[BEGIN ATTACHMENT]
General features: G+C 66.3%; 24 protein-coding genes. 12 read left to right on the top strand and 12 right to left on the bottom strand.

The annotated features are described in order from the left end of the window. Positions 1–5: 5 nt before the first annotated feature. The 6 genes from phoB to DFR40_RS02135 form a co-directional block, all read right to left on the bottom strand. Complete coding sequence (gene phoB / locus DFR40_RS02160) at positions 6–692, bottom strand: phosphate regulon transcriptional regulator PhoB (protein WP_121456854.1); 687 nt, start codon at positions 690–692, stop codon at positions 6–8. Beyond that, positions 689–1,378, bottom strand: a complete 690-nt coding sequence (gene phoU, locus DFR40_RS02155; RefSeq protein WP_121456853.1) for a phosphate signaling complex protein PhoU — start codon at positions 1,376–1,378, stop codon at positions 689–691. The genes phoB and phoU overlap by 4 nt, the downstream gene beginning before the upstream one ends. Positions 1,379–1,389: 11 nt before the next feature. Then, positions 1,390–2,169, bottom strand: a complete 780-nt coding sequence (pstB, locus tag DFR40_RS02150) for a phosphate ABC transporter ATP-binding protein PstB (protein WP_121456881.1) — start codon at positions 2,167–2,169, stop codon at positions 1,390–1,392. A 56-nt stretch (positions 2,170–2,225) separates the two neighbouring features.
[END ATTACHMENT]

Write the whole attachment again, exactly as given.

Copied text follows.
General features: G+C 66.3%; 24 protein-coding genes. 12 read left to right on the top strand and 12 right to left on the bottom strand.

The annotated features are described in order from the left end of the window. Positions 1–5: 5 nt before the first annotated feature. The 6 genes from phoB to DFR40_RS02135 form a co-directional block, all read right to left on the bottom strand. Complete coding sequence (gene phoB / locus DFR40_RS02160) at positions 6–692, bottom strand: phosphate regulon transcriptional regulator PhoB (protein WP_121456854.1); 687 nt, start codon at positions 690–692, stop codon at positions 6–8. Beyond that, positions 689–1,378, bottom strand: a complete 690-nt coding sequence (gene phoU, locus DFR40_RS02155; RefSeq protein WP_121456853.1) for a phosphate signaling complex protein PhoU — start codon at positions 1,376–1,378, stop codon at positions 689–691. The genes phoB and phoU overlap by 4 nt, the downstream gene beginning before the upstream one ends. Positions 1,379–1,389: 11 nt before the next feature. Then, positions 1,390–2,169, bottom strand: a complete 780-nt coding sequence (pstB, locus tag DFR40_RS02150) for a phosphate ABC transporter ATP-binding protein PstB (protein WP_121456881.1) — start codon at positions 2,167–2,169, stop codon at positions 1,390–1,392. A 56-nt stretch (positions 2,170–2,225) separates the two neighbouring features.